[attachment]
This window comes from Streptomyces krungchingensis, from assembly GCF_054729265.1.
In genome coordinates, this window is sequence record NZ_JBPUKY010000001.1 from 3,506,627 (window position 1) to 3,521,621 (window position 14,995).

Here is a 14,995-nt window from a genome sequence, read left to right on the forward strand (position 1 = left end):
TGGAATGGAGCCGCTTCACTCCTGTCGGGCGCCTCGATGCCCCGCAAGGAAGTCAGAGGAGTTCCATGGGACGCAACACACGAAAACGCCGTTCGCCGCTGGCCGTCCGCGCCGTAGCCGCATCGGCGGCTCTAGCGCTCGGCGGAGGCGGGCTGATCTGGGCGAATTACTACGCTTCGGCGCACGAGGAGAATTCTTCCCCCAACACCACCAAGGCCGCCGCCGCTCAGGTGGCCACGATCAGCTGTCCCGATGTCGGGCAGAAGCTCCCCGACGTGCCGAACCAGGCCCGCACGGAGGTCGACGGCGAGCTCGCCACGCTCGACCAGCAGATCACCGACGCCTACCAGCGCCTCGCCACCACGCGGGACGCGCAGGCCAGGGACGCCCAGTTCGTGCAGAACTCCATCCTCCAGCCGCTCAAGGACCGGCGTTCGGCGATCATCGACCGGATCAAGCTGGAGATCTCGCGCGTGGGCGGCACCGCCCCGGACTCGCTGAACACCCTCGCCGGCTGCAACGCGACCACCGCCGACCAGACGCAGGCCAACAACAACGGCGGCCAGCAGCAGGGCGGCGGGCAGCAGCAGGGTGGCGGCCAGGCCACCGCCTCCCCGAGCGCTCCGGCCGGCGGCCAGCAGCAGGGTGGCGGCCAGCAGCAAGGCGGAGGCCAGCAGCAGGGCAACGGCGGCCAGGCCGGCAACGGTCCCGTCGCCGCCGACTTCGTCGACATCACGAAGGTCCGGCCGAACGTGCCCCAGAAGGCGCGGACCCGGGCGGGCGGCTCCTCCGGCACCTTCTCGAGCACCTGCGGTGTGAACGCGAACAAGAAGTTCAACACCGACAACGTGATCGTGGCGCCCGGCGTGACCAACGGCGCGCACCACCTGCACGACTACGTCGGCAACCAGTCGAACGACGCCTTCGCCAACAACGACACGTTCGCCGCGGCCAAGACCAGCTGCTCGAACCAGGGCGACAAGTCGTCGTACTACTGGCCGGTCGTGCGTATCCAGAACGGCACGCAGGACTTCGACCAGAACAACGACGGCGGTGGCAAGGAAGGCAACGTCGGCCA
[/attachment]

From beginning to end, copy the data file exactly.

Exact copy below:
This window comes from Streptomyces krungchingensis, from assembly GCF_054729265.1.
In genome coordinates, this window is sequence record NZ_JBPUKY010000001.1 from 3,506,627 (window position 1) to 3,521,621 (window position 14,995).

Here is a 14,995-nt window from a genome sequence, read left to right on the forward strand (position 1 = left end):
TGGAATGGAGCCGCTTCACTCCTGTCGGGCGCCTCGATGCCCCGCAAGGAAGTCAGAGGAGTTCCATGGGACGCAACACACGAAAACGCCGTTCGCCGCTGGCCGTCCGCGCCGTAGCCGCATCGGCGGCTCTAGCGCTCGGCGGAGGCGGGCTGATCTGGGCGAATTACTACGCTTCGGCGCACGAGGAGAATTCTTCCCCCAACACCACCAAGGCCGCCGCCGCTCAGGTGGCCACGATCAGCTGTCCCGATGTCGGGCAGAAGCTCCCCGACGTGCCGAACCAGGCCCGCACGGAGGTCGACGGCGAGCTCGCCACGCTCGACCAGCAGATCACCGACGCCTACCAGCGCCTCGCCACCACGCGGGACGCGCAGGCCAGGGACGCCCAGTTCGTGCAGAACTCCATCCTCCAGCCGCTCAAGGACCGGCGTTCGGCGATCATCGACCGGATCAAGCTGGAGATCTCGCGCGTGGGCGGCACCGCCCCGGACTCGCTGAACACCCTCGCCGGCTGCAACGCGACCACCGCCGACCAGACGCAGGCCAACAACAACGGCGGCCAGCAGCAGGGCGGCGGGCAGCAGCAGGGTGGCGGCCAGGCCACCGCCTCCCCGAGCGCTCCGGCCGGCGGCCAGCAGCAGGGTGGCGGCCAGCAGCAAGGCGGAGGCCAGCAGCAGGGCAACGGCGGCCAGGCCGGCAACGGTCCCGTCGCCGCCGACTTCGTCGACATCACGAAGGTCCGGCCGAACGTGCCCCAGAAGGCGCGGACCCGGGCGGGCGGCTCCTCCGGCACCTTCTCGAGCACCTGCGGTGTGAACGCGAACAAGAAGTTCAACACCGACAACGTGATCGTGGCGCCCGGCGTGACCAACGGCGCGCACCACCTGCACGACTACGTCGGCAACCAGTCGAACGACGCCTTCGCCAACAACGACACGTTCGCCGCGGCCAAGACCAGCTGCTCGAACCAGGGCGACAAGTCGTCGTACTACTGGCCGGTCGTGCGTATCCAGAACGGCACGCAGGACTTCGACCAGAACAACGACGGCGGTGGCAAGGAAGGCAACGTCGGCCA